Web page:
Storage startup Avamar Technologies Inc. is launching an appliance this week that it claims backs up network data more quickly and less expensively than tape.
The company is expected to unveil Tuesday the Axion appliance, which uses Advanced Technology Attachment (ATA) drives to store data and a compaction technology dubbed “commonality factoring” to reduce the size of data being backed up to disk.
Avamar CEO Kevin Daly says commonality factoring lets Axion reduce the amount of data that has to be transferred into an archive. “It identifies data objects… that are common between files that don’t need to be copied and then saves only unique data to disk,” he says.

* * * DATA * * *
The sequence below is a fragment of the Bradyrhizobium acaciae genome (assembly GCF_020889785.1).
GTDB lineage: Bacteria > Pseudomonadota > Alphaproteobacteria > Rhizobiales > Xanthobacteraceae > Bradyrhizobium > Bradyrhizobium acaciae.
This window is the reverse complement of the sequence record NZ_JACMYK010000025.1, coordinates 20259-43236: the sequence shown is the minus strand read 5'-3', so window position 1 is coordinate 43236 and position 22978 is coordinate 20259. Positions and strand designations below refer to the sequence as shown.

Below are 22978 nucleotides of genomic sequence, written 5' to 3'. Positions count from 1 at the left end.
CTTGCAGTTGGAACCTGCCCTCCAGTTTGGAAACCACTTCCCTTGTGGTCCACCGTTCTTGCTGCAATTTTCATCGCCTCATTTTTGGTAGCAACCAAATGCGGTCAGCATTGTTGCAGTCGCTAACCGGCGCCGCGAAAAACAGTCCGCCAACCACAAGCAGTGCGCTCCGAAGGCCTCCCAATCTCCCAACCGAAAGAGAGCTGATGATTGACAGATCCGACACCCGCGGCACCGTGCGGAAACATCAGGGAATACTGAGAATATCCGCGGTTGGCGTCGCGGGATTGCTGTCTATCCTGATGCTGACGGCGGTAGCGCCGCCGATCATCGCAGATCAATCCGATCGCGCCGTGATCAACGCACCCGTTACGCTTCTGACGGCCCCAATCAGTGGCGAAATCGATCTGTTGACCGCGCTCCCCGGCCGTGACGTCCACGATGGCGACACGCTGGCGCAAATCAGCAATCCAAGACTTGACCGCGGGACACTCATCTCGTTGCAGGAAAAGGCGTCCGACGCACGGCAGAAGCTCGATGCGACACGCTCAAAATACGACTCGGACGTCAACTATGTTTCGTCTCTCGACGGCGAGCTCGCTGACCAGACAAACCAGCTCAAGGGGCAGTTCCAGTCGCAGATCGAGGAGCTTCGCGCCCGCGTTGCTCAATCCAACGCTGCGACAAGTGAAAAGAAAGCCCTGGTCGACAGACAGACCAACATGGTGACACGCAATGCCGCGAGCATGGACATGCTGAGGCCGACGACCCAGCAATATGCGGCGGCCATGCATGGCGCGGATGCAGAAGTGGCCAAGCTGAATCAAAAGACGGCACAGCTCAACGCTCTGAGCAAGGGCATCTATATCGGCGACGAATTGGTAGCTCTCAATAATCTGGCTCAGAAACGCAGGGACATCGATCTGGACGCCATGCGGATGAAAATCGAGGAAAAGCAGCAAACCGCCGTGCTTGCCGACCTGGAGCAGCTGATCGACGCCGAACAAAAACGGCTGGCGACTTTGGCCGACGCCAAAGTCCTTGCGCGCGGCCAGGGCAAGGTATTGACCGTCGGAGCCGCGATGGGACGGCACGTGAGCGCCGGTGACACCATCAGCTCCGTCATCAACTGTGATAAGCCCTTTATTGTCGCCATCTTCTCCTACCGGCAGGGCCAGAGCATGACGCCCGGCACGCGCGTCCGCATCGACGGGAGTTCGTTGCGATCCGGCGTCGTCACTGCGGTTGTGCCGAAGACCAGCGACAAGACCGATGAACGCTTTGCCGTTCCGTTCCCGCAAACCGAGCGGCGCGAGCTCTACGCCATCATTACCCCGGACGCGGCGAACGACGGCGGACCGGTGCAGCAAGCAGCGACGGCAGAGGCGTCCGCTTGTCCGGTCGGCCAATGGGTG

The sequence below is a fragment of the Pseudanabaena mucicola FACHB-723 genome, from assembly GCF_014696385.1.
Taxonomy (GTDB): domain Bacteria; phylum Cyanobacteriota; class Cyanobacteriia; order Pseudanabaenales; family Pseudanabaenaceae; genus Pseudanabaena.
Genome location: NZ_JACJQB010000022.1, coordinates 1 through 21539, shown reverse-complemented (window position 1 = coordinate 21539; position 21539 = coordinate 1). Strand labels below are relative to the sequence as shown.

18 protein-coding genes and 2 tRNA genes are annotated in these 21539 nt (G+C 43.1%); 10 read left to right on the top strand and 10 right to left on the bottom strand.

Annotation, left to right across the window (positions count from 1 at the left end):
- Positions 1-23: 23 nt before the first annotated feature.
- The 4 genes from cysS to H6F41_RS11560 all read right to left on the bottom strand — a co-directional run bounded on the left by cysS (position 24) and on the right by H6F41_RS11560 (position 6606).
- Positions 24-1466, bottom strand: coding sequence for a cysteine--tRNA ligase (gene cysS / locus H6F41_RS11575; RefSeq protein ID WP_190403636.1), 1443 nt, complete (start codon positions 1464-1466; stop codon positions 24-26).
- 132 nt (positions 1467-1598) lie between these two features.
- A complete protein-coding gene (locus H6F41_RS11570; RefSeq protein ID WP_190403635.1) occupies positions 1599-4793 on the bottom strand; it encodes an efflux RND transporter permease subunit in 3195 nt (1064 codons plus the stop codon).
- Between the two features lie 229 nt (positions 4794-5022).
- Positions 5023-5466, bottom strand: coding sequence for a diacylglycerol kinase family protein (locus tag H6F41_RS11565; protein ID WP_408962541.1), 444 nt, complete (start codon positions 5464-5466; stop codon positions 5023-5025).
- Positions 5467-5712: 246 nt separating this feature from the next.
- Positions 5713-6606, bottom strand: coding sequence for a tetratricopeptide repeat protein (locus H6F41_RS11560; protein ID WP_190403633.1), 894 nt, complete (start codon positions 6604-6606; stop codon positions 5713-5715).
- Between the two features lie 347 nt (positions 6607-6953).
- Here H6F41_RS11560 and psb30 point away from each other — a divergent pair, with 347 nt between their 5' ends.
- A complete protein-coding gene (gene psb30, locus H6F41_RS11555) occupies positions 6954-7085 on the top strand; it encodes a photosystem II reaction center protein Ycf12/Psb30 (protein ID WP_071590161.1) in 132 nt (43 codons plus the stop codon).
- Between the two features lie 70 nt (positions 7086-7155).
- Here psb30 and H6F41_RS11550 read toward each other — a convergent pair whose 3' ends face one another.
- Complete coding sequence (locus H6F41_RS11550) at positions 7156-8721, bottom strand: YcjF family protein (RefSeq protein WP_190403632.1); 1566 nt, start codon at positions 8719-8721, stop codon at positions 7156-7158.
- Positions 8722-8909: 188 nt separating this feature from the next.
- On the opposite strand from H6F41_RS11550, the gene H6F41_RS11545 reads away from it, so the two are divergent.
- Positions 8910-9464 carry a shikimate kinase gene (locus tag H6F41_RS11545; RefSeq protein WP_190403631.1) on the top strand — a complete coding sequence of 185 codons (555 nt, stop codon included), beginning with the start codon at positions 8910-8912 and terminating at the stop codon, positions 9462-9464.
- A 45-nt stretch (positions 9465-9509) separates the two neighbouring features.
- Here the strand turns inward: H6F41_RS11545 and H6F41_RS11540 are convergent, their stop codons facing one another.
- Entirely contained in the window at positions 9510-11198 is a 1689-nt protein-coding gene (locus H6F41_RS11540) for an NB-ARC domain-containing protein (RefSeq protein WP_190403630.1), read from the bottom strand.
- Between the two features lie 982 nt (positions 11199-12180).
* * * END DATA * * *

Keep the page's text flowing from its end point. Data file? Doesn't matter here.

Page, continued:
Analysts say Avamar is one of the first companies to look at the mechanics of backup and try to solve its problems. Traditional backup to tape takes time, they say, often requiring that operations stop until the backup is finished.
The Axion appliance attaches to a Gigabit Ethernet network.
Axion works with Windows, Solaris and Linux host computers and Oracle Corp. databases. It is available now, starting at US$175,000 for a hardware and software configuration that manages up to 125 Windows and Unix clients and protects up to 2 TB of storage.